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I have a graph (and it is a graph because one node might have many parents) that has contains nodes with the following data:

  • Keyword Id
  • Keyword Label
  • Number of pervious searches
  • Depth of keyword promotion

The relevance is rated with a number starting from 1.
The relevance of a child node is determained by the distance from the parent node the child node minus the depth of the keyword's promotion.
The display order of of child nodes from the same depth is determained by the number of pervious searches.
Is there an algorithm that is able to search such a data structure?
Do I have an efficiency issue if I need to transverse all nodes, cache the generated result and display them by pages considering that this should scale well for a large amount of users? If I do have an issue, how can this be resolved?
What kind of database do I need to use? A NoSQL, a relational one or a graph database?
How the scheme would look like?
Can this be done using django-haystack?

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What is the input and output to your search? –  dfb Jun 16 '11 at 22:02
    
@spinning_plate: The input is a set of keywords (initially one keyword is enough but as the development goes it has to support multiple keywords), the output is a list of values that relate to that keyword. –  the_drow Jun 16 '11 at 22:16

1 Answer 1

up vote 3 down vote accepted

It seems you're trying to compute a top-k query over a graph. There is a variety of algorithms fit to solve this problem, the simplest one I believe will help you to solve your problem is the Threshold Algorithm (TA), when the traversal over the graph is done in a BFS fashion. Some other top-k algorithms are Lawler-Murty Procedure, and other TA variations exist.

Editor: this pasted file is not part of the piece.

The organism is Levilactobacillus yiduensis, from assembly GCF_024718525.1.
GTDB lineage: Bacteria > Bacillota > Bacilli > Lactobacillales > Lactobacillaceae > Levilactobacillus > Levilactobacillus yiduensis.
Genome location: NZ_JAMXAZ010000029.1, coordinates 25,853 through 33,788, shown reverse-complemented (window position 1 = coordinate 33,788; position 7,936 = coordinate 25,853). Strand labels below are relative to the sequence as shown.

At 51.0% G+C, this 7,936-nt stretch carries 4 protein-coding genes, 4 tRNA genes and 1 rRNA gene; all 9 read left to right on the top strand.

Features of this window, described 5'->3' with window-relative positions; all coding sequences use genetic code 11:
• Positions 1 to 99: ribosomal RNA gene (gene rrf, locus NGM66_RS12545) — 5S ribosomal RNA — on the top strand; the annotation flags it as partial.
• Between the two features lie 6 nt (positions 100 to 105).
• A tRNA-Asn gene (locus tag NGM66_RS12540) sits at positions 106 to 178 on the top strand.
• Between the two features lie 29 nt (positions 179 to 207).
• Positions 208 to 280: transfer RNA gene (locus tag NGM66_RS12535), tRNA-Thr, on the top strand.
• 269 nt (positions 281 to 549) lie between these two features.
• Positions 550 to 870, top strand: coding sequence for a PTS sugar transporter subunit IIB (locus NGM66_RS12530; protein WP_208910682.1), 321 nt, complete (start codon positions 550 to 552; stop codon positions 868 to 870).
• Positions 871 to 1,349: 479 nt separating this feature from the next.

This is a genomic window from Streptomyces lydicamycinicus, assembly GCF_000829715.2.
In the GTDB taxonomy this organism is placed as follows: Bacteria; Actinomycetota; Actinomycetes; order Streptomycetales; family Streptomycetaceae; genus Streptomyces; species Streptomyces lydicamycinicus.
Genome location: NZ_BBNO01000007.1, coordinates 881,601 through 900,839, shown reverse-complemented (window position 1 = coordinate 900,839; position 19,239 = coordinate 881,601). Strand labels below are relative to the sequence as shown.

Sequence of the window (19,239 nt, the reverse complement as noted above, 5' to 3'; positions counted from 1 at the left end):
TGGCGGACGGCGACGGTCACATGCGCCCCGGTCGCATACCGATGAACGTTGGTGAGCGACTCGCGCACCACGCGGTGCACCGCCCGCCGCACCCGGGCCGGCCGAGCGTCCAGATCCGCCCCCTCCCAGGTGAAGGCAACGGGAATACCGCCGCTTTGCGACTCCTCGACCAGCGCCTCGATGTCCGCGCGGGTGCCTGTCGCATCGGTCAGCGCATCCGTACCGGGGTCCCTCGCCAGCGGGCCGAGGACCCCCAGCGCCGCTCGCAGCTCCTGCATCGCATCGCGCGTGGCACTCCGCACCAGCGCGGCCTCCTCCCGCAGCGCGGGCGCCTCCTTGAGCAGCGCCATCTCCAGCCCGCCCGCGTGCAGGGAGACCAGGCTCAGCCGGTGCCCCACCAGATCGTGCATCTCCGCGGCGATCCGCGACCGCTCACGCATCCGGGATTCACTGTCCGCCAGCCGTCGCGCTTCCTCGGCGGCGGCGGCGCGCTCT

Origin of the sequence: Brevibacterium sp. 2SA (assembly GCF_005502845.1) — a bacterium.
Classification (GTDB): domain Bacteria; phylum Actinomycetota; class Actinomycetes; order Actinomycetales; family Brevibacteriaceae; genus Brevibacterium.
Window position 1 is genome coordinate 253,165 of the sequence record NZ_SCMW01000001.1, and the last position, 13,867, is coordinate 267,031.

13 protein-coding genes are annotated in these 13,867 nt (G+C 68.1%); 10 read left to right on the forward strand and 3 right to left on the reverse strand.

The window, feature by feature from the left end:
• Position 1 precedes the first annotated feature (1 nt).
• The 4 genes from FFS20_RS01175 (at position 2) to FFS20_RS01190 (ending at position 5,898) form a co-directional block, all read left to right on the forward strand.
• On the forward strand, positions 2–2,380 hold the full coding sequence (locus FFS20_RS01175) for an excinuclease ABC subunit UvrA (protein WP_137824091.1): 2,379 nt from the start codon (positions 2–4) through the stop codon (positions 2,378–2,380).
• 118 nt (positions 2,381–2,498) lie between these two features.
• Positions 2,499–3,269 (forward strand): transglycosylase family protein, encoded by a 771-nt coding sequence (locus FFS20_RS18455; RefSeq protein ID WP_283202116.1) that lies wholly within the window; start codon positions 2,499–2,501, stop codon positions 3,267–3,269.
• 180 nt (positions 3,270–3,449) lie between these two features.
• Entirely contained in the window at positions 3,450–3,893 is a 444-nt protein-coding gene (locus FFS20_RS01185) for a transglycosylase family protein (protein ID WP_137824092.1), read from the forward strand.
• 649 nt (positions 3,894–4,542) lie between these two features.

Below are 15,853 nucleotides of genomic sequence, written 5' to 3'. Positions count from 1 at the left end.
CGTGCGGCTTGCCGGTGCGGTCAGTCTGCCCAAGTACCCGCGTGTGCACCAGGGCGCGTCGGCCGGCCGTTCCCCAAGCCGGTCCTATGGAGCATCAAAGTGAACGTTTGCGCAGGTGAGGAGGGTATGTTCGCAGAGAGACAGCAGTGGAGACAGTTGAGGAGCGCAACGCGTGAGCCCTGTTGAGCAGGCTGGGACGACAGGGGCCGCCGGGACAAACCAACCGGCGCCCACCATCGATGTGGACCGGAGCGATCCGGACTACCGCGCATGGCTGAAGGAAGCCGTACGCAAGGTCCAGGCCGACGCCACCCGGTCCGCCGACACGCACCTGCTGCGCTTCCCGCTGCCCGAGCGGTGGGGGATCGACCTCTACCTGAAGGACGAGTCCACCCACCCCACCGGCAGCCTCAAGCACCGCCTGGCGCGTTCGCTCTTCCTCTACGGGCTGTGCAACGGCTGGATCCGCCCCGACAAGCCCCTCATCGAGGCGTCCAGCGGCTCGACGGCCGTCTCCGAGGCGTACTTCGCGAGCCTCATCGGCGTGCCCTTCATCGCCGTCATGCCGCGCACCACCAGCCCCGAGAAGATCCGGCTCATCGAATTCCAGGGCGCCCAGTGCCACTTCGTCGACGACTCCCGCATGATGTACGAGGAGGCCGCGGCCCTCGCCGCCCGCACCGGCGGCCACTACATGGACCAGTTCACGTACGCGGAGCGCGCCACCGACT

Regarding efficiency - the problem of computing the query itself might have an exponential time, simply due to exponential number of results to be returned, but when using a TA the time between outputting results should be relatively short. As far as caching & scale involved, the usual considerations apply - you'll probably want to use a distributed system when the scale gets and the appropriate TA version (such as Threshold Join Algorithm). Of course you'll need to consider the scaling & caching issues when choosing which database solution to use as well.

As far as the database goes you should definitely use one that supports graphs as first class citizens (those tend to be known as Graph Databases), and I believe it doesn't matter if the storage engine behind the graph database is relative or NoSQL. One point to note is that you'd probably will want to make sure the database you choose can scale to the scale you require (so for large scale, perhaps, you'll want to look into more distributed solutions). The schema will depend on the database you'll choose (assuming it won't be a schema-less database).

Last but not least - Haystack. As haystack will work with everything that the search engine you choose to use will work with, there should be at least one possible way to do it (combining Apache Solr for search and Neo4j or GoldenOrb for the database), and maybe more (as I'm not really familiar with Haystack or the search engines it supports other than Solr).

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The first link requires a username and a password –  the_drow Jun 18 '11 at 11:48
    
Oops. Forgot I was on an internal university network. I've fixed the link now. –  Drag0nR3b0rn Jun 18 '11 at 17:50

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